In 2001 the IELTS interview format and criteria were revised. A major change was the shift from a single global scale to a set of four analytic scales focusing on different aspects of oral proficiency. This study is concerned with the validity of the analytic rating scales. Through a combination of stimulated verbal report data and questionnaire data, this study seeks to analyse how IELTS examiners interpret the scales and how they apply them to samples of candidate performance.
This study addresses the following questions:
- How do examiners interpret the scales and what performance features are salient to their judgements?
- How easy is it for examiners to differentiate levels of performance in relation to each of the scales?
- What problems do examiners identify when attempting to make rating decisions?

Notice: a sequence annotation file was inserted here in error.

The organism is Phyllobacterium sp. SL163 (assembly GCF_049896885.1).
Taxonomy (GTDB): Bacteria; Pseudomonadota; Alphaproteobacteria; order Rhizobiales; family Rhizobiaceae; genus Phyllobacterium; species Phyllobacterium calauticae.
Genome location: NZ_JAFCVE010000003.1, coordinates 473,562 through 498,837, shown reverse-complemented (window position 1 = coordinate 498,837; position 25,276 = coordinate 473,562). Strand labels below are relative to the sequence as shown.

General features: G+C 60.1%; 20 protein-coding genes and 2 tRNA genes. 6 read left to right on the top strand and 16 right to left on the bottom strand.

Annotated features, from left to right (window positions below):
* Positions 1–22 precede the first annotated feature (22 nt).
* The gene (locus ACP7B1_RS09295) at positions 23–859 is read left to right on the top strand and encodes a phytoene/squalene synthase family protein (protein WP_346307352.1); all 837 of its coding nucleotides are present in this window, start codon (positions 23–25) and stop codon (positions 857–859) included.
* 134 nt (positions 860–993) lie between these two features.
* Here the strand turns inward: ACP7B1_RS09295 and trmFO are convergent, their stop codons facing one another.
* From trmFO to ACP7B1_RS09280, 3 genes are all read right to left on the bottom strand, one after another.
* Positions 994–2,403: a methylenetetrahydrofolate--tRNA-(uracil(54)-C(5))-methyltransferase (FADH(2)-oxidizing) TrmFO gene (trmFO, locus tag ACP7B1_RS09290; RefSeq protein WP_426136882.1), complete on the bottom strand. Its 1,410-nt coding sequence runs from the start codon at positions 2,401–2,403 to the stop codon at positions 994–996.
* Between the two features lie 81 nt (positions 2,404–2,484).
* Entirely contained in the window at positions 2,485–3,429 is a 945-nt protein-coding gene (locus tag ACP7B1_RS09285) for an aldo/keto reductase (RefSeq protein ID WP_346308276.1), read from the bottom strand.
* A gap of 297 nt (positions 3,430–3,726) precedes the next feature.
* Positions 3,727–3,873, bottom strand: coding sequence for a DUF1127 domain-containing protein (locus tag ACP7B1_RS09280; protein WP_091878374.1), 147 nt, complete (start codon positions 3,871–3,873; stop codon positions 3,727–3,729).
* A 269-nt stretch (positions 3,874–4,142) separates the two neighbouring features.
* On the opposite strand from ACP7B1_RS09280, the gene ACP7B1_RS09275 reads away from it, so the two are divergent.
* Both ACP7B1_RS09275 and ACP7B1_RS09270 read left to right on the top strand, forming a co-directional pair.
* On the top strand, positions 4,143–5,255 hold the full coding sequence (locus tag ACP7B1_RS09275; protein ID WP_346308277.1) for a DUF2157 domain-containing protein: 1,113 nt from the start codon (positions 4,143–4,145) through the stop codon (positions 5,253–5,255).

Experienced IELTS examiners were asked to provide verbal reports after listening to, and rating a set of the interviews. Each examiner also completed a detailed questionnaire about their reactions to the approach to assessment. The data were transcribed, coded and analysed according to the research questions guiding the study.
Findings showed that, in contrast with their use of the earlier holistic scale (Brown, 2000), the examiners adhered closely to the descriptors when rating. In general, the examiners found the scales easy to interpret and apply. Problems that they identified related to overlap between the scales, a lack of clear distinction between levels, and the inference-based nature of some criteria. Examiners reported the most difficulty with the Fluency and Coherence scale, and there were concerns that the Pronunciation scale did not adequately differentiate levels of proficiency.